By Russell C. “Doc” Davis, Ph.D. Director, Midwest Law Enforcement Consultants
Seems that everyone these days is talking about the Internet. Listen to some people and you get the idea that the Internet is a vast warehouse of almost limitless information free for the taking. Others would have you believe that the Internet is run by international pedophiles and smut peddlers lying hidden in the never-never world of cyberspace, and just waiting for the opportunity to shock and defile innocent young minds with their perverse wares.
The truth is that the Internet is neither – and both. True, the information available staggers the imagination. Equally true, there are pedophiles lurking out there to snag the unwary. But, beyond these, there is a whole lot more, much of it potentially extremely valuable to law enforcement officers and agencies. Let us then take a quick look at some of the stuff available on the “Net” which can aid law enforcement, but first, let’s take a quick look at the steps to take to gain access to the Internet.
Using the Internet requires a computer, a device to connect the computer to your phone line called a modem (any computer sold in the past five years or so probably came equipped with a modem), something called a “browser” which is a software program to help you access sources on the Internet, and a “provider”, a company or organization which provides you with a connection to the Internet. Let’s break this down. If you’re a “newbie” (someone who is new to the Internet) take heart. It’s really quite a simple process.
First, turn on your computer. Second, open the software application called your browser. Chances are, it will be Netscape, Internet Explorer or one of the commercial services such as America Online, CompuServe, or Prodigy. Your computer may have two or more of these. Whatever one you use, they all basically perform the same function: dial up your modem and connect you to the Internet.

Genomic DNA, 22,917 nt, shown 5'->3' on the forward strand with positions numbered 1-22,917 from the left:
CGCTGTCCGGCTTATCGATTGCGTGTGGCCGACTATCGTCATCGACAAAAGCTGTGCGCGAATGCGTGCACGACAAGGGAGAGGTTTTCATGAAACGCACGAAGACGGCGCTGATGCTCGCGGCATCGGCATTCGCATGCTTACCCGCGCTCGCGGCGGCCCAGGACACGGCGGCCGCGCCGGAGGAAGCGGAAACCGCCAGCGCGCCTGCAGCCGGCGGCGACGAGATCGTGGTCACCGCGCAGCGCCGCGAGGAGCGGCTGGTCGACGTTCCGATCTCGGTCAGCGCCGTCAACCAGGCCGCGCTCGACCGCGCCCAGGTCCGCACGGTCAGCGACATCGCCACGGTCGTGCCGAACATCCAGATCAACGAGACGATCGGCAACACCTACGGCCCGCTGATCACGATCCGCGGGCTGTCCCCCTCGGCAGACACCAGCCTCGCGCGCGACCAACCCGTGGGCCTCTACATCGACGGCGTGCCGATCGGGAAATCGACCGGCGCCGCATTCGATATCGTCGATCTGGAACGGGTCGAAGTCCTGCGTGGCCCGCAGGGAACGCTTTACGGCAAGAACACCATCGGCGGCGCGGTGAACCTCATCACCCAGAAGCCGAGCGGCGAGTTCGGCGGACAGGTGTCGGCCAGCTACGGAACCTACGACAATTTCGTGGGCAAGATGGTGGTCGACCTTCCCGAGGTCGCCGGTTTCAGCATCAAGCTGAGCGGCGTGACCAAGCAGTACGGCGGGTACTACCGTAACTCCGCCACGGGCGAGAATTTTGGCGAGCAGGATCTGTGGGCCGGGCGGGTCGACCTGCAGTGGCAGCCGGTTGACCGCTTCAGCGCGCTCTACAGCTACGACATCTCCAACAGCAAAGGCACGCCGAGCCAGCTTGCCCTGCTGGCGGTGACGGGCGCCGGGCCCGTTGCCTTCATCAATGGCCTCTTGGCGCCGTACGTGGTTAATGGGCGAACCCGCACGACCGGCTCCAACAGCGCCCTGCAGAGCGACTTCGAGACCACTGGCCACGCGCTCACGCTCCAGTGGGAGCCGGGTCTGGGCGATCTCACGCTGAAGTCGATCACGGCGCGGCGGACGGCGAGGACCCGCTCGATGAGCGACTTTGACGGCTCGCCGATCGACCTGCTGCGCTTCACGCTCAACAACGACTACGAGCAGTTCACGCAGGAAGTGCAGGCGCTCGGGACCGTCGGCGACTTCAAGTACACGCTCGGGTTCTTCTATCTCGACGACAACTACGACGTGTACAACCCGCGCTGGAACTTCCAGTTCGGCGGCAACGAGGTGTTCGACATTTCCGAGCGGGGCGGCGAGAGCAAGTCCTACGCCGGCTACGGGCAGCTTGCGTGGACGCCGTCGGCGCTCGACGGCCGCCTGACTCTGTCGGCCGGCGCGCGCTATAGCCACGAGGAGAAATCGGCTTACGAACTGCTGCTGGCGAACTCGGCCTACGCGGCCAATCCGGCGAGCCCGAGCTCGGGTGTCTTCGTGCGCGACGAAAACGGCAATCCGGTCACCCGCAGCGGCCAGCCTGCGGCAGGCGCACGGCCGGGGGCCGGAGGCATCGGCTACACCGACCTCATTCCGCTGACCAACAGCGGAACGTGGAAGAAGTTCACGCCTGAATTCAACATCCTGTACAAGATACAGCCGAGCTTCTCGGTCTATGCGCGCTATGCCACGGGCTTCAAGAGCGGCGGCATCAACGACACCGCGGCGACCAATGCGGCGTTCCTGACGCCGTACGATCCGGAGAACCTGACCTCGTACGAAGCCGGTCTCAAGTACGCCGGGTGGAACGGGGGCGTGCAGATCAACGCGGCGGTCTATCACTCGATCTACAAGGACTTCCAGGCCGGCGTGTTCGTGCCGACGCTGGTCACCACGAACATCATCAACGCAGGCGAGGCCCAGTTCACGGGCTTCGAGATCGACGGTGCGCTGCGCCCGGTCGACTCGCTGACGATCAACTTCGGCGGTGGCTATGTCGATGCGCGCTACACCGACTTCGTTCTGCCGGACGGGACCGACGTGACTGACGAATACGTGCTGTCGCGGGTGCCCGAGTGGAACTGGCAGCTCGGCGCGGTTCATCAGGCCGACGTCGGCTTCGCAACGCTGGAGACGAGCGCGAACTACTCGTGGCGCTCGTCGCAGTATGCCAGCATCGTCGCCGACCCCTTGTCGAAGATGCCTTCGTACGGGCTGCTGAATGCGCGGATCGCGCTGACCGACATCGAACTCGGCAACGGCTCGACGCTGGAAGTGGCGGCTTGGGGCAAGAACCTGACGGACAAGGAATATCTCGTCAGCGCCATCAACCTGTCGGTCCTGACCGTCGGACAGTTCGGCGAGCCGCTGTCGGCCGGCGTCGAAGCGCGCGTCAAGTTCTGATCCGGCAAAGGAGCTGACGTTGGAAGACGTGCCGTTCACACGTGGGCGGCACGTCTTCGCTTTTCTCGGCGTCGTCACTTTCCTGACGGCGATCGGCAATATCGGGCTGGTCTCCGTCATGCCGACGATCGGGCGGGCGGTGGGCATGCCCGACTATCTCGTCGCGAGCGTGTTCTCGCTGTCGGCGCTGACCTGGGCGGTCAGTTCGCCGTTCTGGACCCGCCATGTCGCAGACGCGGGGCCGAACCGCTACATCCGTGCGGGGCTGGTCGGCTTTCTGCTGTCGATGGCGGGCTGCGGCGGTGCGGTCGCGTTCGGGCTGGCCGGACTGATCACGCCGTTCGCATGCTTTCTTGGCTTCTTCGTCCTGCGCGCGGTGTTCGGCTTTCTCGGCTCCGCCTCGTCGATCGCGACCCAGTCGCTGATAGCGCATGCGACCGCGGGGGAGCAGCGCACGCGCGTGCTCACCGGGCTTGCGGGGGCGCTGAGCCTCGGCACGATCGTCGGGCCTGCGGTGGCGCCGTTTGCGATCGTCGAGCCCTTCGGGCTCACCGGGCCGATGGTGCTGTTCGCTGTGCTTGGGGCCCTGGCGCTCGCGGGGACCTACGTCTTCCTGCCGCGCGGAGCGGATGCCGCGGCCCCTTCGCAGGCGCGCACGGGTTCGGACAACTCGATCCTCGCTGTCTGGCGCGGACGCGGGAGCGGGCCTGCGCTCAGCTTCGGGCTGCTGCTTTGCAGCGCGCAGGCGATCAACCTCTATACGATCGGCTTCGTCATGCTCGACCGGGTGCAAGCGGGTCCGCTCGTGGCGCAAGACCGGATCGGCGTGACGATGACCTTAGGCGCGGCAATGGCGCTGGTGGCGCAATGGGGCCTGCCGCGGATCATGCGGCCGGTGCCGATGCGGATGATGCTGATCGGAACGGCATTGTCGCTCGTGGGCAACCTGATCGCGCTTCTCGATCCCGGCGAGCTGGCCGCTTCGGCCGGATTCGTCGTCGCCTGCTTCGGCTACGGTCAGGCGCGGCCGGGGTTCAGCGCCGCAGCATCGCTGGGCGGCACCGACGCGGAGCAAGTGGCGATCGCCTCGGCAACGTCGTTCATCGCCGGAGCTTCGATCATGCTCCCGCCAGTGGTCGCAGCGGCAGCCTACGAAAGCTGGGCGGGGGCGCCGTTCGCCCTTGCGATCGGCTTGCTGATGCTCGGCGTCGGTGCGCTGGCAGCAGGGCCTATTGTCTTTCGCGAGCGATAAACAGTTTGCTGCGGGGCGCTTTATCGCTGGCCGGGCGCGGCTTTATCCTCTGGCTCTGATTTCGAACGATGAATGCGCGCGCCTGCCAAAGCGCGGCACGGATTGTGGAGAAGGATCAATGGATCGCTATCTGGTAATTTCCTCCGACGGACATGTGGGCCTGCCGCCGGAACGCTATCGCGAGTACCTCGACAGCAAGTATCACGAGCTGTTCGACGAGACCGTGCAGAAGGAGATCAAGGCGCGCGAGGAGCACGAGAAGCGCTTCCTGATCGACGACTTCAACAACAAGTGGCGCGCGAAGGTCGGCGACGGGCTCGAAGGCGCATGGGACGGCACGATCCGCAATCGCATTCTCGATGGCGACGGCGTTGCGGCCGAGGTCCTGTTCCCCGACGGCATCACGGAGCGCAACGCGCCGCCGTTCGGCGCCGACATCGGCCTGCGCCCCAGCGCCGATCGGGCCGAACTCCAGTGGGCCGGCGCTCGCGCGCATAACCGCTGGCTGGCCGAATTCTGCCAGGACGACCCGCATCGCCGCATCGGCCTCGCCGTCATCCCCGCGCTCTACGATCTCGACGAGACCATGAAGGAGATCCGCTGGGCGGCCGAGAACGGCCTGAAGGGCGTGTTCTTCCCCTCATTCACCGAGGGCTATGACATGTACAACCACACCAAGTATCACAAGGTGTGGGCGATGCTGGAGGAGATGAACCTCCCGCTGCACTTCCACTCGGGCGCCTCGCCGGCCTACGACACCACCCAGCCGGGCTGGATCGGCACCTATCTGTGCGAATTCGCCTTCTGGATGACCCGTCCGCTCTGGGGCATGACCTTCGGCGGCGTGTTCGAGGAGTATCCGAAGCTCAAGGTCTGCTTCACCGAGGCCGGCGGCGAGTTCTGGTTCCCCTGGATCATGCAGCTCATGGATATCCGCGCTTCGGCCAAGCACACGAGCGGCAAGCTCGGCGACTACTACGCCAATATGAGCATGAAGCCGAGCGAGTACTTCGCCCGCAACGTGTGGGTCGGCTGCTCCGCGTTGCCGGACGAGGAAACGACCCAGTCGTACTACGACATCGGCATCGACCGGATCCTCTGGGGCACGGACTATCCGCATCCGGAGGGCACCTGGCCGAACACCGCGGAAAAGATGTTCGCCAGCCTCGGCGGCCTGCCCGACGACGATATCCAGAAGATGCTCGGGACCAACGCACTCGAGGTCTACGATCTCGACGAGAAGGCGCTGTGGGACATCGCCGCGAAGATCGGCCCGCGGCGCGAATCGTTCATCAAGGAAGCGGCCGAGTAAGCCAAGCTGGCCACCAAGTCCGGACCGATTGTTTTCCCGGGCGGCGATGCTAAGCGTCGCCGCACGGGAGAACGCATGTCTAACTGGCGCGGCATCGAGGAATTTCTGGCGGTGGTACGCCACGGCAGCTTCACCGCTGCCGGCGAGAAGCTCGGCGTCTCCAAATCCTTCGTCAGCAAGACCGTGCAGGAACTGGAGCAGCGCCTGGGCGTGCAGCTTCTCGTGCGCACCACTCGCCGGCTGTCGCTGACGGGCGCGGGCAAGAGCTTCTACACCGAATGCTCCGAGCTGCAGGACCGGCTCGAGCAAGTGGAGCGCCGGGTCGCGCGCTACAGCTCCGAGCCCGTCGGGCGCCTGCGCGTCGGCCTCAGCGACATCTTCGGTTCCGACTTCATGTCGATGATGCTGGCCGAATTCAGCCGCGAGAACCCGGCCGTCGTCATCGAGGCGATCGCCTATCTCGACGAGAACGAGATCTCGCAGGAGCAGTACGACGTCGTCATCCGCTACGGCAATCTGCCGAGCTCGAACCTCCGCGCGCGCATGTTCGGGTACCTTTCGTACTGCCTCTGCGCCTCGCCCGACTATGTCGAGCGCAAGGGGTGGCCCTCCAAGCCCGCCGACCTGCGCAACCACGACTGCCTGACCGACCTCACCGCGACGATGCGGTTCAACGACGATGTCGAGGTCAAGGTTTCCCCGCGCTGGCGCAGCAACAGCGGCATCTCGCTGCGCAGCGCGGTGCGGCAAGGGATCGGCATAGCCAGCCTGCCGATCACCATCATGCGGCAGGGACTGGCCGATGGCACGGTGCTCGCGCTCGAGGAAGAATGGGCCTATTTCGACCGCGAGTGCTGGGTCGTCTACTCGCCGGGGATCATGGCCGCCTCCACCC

Once connected to the Internet, you face a challenging task: finding the information you wanted/needed. Information is out there. Tons of it. Literally millions and millions of files of information. And the amount is growing faster than Kuduzu on a Southern Missouri rural telephone pole! The problem is how to find it. The Internet lacks organization. Sort of like a huge library with books just dumped here and there, where ever anyone wanted to put them, and then you come along to try and find a particular book or group of books about a particular topic. Virtually a hopeless task, you think. No, not really, if you have some heavy duty help. Lucky for you there is. We’ll get to that in a paragraph or two. There is also another problem we need to look at. To finally get to a particular file or place on the Internet, you need to know its “address” called a URL (computer-eze for address. See the sidebar for a complete listing of common Internet terms).
Now for the good news. There are some super “helpers” on the Internet called “search engines” whose task it is to help you locate information. Once upon a time there were no search engines, then there were several and nowadays there are hundreds of them. While they all are designed to help you find information, etc., unfortunately, not all search engines are equal. Some are better than others, depending on what you are looking for. Some, for example are general search tools, while others are very specialized. Thus, each search engine has its own strengths and weaknesses, etc. However, they all share a few things in common, such as a blank box or space in which you write the topic you are searching for. Beware: since each search engine looks for your topic in its own way, you should take a few minutes to read their help files which contain valuable information about how to best use their sources. Taking those few minutes will save you time and a whole lot of frustration. Believe it.
Here are the URLs (addresses) of some very good general search engines. The first one is actually a collection of over 250 search engines in a single location, so this address is a particularly valuable one: